Pacific Science Center

Bringing science to life.

PacSci-Doku: “Last Look”

By Dennis Schatz – Senior Advisor

Do you Sudoku? It’s one of the hottest number games around! Well, here’s a twist we think you’ll love. We call it PacSci-Doku. Can you guess why? Here’s how it works. Instead of filling in the blanks with numbers, we use letters. Hidden in one of the columns or rows is the answer to a science question. You’ll find information about the answer on the answer tab below.

The question in this edition is:

The Cassini Spacecraft recently made its last flyby of what object?

To find the answer, complete this PacSci-Doku using the following nine letters:

E  e  U  A  S  L  C  D  N

PacSci-Doku

Puzzle Difficulty: Easy

The Answer

PacSci-Doku

The question in this edition is:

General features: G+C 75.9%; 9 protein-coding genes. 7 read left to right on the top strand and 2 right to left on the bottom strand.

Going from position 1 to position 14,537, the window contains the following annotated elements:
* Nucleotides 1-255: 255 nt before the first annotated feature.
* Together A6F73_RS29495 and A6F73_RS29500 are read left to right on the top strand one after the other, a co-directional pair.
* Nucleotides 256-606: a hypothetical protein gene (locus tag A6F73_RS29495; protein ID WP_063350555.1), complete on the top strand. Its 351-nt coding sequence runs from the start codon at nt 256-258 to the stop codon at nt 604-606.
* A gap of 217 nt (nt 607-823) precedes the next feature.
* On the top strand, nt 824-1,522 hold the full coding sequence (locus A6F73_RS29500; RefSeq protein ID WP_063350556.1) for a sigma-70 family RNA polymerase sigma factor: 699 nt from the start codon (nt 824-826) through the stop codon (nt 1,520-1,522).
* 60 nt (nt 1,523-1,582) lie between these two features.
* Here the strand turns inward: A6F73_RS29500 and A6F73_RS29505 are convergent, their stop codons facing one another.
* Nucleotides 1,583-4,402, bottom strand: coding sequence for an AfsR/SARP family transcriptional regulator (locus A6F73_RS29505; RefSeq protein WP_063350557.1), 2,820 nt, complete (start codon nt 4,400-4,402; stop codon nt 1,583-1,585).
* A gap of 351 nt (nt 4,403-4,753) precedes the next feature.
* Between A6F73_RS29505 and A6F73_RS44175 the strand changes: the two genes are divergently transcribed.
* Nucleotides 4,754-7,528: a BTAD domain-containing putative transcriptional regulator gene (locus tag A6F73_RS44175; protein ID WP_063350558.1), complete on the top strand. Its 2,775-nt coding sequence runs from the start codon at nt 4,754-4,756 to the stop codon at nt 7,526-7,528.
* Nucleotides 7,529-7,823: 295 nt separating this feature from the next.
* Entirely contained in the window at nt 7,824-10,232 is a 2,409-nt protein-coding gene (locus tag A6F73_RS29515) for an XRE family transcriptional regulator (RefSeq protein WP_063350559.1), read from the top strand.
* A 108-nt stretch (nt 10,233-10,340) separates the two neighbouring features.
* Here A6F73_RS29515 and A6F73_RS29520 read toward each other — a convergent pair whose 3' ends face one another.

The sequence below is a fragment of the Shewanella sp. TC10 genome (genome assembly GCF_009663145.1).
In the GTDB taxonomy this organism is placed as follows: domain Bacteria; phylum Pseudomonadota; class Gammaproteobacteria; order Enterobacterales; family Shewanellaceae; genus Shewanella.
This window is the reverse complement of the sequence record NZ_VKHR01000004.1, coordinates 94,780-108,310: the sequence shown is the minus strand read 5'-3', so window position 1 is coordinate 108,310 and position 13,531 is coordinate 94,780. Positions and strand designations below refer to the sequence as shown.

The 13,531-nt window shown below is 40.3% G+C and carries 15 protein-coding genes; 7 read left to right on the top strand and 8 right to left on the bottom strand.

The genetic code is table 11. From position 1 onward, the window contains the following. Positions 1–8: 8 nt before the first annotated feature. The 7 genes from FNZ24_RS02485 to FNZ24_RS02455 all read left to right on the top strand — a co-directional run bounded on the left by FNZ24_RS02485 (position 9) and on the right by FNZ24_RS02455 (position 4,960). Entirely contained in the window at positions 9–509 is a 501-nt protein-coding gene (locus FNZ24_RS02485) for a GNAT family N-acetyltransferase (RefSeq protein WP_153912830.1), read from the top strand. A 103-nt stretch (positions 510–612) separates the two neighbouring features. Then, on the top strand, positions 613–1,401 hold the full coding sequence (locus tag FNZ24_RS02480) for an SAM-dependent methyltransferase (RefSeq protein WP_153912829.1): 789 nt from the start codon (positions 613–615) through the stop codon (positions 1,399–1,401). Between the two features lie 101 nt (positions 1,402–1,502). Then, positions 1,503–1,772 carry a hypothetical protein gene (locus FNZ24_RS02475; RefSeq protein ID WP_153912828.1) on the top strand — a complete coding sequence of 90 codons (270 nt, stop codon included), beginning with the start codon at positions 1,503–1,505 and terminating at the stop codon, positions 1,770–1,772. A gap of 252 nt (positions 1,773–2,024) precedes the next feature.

The Cassini Spacecraft recently made its last flyby of what object?

The answer: Enceladus

OOn December 19 of last year, the Cassini Spacecraft made its last of almost 24 flybys of Saturn’s moon Enceladus. This provided NASA scientists with enough data to provide a 360 degree view of the moon. Go to this New York Times website to “spin” Enceladus to see its entire surface. The website allows you to spin seven of the 62 currently known moons of Saturn.

Many scientists think that Enceladus is one of the best places to look for the existence of life. The 300 mile diameter moon is totally ice covered and the brightest object in the solar system because it reflects almost 100% of the sunlight falling on it. The gravitational pull by Saturn changes the moon’s shape as it orbits the planet, which heats the moon’s interior. The salty water geysers at Enceladus’ south pole reveal that a relatively warm ocean exists under the icy covering. Organic compounds found in the salt water could mean that life exist in the oceans below. View this video to see why scientists think that Enceladus might harbor life.

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